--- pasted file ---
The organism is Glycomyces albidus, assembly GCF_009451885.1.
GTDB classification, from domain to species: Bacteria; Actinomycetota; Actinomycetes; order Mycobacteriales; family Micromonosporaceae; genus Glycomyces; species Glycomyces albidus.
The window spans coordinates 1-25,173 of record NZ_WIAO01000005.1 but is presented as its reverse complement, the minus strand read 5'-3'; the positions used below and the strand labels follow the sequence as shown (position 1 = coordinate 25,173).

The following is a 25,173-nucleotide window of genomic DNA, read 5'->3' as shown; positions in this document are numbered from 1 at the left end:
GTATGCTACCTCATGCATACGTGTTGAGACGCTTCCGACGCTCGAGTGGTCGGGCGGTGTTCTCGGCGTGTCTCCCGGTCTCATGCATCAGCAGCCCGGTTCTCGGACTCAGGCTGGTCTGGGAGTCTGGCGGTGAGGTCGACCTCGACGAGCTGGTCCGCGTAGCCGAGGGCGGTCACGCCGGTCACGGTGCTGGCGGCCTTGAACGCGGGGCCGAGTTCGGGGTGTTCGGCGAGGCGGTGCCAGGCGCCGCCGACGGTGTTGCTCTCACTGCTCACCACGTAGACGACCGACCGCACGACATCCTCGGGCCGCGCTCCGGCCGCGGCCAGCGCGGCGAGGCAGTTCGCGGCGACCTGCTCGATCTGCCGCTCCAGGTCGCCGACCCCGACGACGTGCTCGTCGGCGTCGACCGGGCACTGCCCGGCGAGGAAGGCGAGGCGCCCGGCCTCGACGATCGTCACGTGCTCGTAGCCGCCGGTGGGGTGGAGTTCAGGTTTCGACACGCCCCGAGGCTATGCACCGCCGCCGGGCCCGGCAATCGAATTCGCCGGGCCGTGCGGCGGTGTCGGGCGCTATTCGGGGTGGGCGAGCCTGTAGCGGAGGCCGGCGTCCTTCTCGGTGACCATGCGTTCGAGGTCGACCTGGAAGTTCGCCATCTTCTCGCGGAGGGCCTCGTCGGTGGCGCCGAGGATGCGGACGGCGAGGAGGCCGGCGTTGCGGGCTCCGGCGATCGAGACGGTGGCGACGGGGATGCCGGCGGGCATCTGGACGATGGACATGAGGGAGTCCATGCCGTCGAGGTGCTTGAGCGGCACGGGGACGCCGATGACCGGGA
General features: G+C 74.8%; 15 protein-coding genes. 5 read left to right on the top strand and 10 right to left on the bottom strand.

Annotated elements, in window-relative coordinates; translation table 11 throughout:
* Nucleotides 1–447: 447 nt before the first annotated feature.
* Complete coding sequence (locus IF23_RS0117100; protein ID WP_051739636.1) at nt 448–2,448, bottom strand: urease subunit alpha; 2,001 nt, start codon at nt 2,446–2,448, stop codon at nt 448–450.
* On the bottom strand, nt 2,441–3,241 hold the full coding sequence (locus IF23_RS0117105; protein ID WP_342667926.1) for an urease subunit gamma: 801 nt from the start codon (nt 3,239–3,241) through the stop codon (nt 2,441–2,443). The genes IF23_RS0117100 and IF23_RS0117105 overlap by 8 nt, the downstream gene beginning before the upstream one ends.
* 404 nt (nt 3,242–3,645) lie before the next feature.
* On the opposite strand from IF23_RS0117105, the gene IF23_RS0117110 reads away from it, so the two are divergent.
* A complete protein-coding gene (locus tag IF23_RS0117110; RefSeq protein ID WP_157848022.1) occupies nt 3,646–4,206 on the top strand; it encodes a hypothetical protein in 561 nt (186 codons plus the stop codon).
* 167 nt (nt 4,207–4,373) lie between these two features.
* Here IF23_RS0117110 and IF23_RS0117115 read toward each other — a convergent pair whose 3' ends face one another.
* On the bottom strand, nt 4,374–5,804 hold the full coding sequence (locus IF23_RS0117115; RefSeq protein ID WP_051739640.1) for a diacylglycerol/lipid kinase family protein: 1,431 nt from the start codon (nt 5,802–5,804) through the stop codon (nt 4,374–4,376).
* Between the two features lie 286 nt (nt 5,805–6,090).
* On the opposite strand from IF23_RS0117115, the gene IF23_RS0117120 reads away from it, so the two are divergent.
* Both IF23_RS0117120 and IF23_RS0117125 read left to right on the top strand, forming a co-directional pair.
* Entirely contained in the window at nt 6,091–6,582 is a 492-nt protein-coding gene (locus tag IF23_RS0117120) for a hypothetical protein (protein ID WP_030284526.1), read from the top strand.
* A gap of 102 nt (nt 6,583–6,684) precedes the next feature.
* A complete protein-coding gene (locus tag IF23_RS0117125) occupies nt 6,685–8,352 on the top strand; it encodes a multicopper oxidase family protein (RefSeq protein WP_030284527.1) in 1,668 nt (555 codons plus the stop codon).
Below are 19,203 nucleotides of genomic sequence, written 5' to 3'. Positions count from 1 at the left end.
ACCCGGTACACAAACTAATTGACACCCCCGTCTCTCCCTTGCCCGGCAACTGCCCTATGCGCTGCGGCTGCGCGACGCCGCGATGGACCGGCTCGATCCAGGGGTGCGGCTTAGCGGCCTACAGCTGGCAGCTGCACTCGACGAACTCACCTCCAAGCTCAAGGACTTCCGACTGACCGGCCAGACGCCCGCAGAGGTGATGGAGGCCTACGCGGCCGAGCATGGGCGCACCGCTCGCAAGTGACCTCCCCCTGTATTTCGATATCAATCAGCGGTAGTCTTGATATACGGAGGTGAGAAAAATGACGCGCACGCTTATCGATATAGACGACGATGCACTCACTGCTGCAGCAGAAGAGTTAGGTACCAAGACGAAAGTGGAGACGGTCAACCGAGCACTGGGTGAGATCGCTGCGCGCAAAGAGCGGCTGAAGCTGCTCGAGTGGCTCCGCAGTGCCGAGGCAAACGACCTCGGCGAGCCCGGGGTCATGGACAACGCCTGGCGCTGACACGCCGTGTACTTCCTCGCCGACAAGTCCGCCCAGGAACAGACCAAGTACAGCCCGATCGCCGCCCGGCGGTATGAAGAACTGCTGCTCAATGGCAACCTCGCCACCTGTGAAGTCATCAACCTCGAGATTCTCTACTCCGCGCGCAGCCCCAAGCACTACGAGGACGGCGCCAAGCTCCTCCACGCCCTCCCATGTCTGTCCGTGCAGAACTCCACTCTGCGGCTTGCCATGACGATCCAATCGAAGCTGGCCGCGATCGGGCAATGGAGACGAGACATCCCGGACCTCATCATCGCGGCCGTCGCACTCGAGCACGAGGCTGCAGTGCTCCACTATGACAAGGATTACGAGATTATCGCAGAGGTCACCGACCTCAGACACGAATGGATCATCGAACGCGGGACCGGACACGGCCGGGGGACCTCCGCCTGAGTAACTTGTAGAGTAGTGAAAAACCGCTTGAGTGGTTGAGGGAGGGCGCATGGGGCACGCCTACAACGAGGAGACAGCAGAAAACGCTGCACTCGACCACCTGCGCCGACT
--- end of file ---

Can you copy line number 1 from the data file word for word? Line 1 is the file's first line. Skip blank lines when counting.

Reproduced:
The organism is Glycomyces albidus, assembly GCF_009451885.1.